Woluwe-Saint-Pierre (French pronunciation: ​[wolywe sɛ̃ pjɛʁ])[a] or Sint-Pieters-Woluwe (Dutch pronunciation: [sɪnt ˈpitərs ˈʋoːlyʋə] (listen)) is one of the 19 municipalities of the Brussels-Capital Region, Belgium. Located in the eastern part of the region, it is bordered by Etterbeek, Auderghem and Woluwe-Saint-Lambert, as well as the Flemish municipalities of Kraainem and Tervuren. In common with all of Brussels' municipalities, it is legally bilingual (French–Dutch).

Woluwe-Saint-Pierre (French)
Sint-Pieters-Woluwe (Dutch)
Woluwe Saint-Pierre's Municipal Hall
Woluwe Saint-Pierre's Municipal Hall
Flag of Woluwe-Saint-Pierre
Coat of arms of Woluwe-Saint-Pierre
Location of Woluwe-Saint-Pierre
Woluwe-Saint-Pierre is located in Belgium
Location in Belgium
Woluwe-Saint-Pierre municipality in the Brussels-Capital Region
Woluwe-Saint-Pierre Brussels-Capital Belgium Map.svg
Coordinates: 50°50′N 04°28′E / 50.833°N 4.467°E / 50.833; 4.467Coordinates: 50°50′N 04°28′E / 50.833°N 4.467°E / 50.833; 4.467
Country Belgium
CommunityFlemish Community
French Community
 • MayorBenoît Cerexhe (LB)
 • Governing party/iesLB, Ecolo-Groen, DéFI
 • Total8.94 km2 (3.45 sq mi)
 • Total42,119
 • Density4,700/km2 (12,000/sq mi)
Postal codes
Area codes02

As of 1 January 2022, the municipality had a population of 42,216 inhabitants.[2] The total area is 8.94 km2 (3.45 sq mi), which gives a population density of 4,722/km2 (12,230/sq mi). It is mostly a well-to-do residential area, which includes the wide, park-lined, Avenue de Tervueren/Tervurenlaan, and the numerous embassies located near Marshal Montgomery Square. Of the three streams that once crossed the municipality, only the Woluwe, a tributary of the Senne, can still largely be seen today.


Middle Ages to 17th centuryEdit

The first appearance of the name Wolewe dates from 1117 and can be found in a charter from Forest. At that time, the original hamlet and its farms were dependencies of the Park Abbey near Leuven. The onset of difficulties can be traced to the middle of the 16th century, with the hostilities waged by Philip II of Spain against the heretical Protestants and the ensuing poverty and famine took their toll on the entire population. Safety and prosperity returned under the reigns of Archdukes Albert VII and Isabella at the beginning of the 17th century. The first grand alley linking Tervuren to Brussels, then known as the "Street of the Duke", dates from that period.

18th century until todayEdit

The French Revolution was also a troubled period for Woluwe-Saint-Pierre. The roads became insecure, the religious freedoms were drastically curtailed, much of the local wild life was exterminated for food, and the lack of coal and wood forced people to use peat for heating. The local administration gained its independence from Brussels, obtained its first mayor on 26 May and its first municipal council in 1819. The commercial opportunities that opened up to the new municipality marked the start of a new era of wealth. The municipality did not expand very quickly, however, until the last two decades of the 19th century. New roads, such as the Avenue de Tervueren/Tervurenlaan, a new train track, imposing mansions, such as the Stoclet Palace, and Woluwe Park, were all built or designed between 1880 and 1910. An important race track, now demolished, was built in 1906. The residential areas came into being right after the First World War and further urbanisation took place after the Second World War. Nowadays, agriculture and fisheries, common before 1918, have completely disappeared. The area now depends nearly exclusively on the service sector of the economy.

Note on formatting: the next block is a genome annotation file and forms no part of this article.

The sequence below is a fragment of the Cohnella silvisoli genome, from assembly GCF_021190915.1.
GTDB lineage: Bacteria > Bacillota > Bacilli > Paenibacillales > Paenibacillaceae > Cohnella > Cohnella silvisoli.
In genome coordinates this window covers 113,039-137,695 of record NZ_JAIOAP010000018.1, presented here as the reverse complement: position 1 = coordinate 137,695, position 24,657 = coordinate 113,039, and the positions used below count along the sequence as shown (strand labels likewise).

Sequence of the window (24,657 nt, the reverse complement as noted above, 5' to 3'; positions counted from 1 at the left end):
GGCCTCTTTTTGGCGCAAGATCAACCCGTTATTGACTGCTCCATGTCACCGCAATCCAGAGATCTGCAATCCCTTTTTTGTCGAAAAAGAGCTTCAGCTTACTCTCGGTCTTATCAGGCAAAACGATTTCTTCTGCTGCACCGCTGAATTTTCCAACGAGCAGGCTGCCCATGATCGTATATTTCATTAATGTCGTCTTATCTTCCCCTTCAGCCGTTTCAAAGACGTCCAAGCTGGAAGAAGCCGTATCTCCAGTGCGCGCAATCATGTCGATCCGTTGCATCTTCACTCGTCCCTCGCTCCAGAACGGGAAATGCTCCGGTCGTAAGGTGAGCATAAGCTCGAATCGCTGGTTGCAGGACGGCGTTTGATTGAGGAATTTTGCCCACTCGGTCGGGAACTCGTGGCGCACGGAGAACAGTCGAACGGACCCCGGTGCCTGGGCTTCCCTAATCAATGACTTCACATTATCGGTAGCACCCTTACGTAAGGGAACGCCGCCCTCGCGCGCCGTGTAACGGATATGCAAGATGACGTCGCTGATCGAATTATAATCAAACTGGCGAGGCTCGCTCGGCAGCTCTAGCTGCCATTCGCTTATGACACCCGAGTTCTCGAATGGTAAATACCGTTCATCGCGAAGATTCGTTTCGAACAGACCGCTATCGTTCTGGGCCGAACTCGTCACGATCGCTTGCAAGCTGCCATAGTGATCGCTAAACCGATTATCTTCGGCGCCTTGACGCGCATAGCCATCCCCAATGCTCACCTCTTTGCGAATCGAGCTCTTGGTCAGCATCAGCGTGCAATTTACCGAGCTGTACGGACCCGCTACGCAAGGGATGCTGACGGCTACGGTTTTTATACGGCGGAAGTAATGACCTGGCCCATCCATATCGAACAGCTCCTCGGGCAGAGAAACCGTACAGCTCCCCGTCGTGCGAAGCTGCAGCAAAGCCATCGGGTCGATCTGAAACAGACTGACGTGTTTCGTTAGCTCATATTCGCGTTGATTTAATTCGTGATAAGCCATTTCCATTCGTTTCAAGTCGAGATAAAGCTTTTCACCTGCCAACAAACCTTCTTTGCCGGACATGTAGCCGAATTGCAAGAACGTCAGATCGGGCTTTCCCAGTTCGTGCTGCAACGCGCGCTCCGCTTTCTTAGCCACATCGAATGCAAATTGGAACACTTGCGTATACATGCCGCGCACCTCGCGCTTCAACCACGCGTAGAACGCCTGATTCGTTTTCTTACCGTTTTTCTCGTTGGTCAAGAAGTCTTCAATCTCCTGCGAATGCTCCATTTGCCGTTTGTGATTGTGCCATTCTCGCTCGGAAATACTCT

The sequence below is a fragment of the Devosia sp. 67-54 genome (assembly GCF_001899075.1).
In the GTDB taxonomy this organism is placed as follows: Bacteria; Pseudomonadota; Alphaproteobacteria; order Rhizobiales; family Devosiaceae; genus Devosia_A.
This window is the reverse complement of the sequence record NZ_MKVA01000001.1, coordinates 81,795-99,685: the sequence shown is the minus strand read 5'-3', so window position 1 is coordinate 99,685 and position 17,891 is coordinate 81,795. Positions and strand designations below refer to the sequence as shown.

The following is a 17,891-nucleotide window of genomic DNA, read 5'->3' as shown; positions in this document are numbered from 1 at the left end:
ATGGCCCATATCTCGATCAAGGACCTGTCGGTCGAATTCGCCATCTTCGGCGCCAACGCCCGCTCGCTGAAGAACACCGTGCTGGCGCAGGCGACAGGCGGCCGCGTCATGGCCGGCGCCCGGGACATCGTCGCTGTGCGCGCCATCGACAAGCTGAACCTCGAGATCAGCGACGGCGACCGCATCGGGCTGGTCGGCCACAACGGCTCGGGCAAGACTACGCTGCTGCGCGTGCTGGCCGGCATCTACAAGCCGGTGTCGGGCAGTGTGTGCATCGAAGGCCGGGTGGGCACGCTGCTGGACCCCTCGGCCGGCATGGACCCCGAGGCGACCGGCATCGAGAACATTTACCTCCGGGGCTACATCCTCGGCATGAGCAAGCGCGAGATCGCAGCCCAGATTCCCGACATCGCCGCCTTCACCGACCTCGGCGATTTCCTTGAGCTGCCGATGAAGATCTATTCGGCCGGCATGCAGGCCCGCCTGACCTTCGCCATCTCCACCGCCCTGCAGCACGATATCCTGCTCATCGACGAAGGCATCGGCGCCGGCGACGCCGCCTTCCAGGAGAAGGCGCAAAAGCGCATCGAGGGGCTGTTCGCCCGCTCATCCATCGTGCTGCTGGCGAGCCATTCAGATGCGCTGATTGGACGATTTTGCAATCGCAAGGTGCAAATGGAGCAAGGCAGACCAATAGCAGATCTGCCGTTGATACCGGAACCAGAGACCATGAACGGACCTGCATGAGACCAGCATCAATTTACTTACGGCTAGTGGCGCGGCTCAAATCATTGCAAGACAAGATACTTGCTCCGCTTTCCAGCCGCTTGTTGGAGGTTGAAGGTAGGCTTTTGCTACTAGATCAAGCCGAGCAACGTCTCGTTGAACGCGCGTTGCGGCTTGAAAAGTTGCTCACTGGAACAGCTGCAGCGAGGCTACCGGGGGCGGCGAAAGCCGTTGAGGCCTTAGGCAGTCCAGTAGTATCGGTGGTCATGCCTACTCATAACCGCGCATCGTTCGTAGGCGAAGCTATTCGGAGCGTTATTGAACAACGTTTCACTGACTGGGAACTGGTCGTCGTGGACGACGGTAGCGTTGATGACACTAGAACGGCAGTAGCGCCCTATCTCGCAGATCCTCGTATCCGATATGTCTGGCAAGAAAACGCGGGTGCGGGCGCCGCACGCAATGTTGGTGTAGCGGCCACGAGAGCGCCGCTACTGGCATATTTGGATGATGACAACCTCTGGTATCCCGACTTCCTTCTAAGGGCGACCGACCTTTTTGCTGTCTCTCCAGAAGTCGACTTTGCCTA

Famous inhabitantsEdit

International relationsEdit

Twin towns and sister citiesEdit

Woluwe-Saint-Pierre is twinned with:

See alsoEdit


  1. ^ Woluwe-Saint-Pierre is sometimes also spelled Woluwé-Saint-Pierre in French, with an accent on the first "e". Though the first version (without an accent) is the official version, the second one fits more the French pronunciation.



  1. ^ "Bevolking per gemeente op 1 januari 2020". Statbel.
  2. ^ "Molenbeek-Saint-Jean | IBSA". ibsa.brussels. Retrieved 24 September 2021.


  • Falkenback, Pierre (1973). Historique de Woluwe-Saint-Pierre (in French). Brussels: Commune de Woluwe-Saint-Pierre. OCLC 1419423.
  • Culot, P. (1996). Bibliotheca Wittockiana. Brussels:Crédit communal, ISBN 90-5544-103-1.

External linksEdit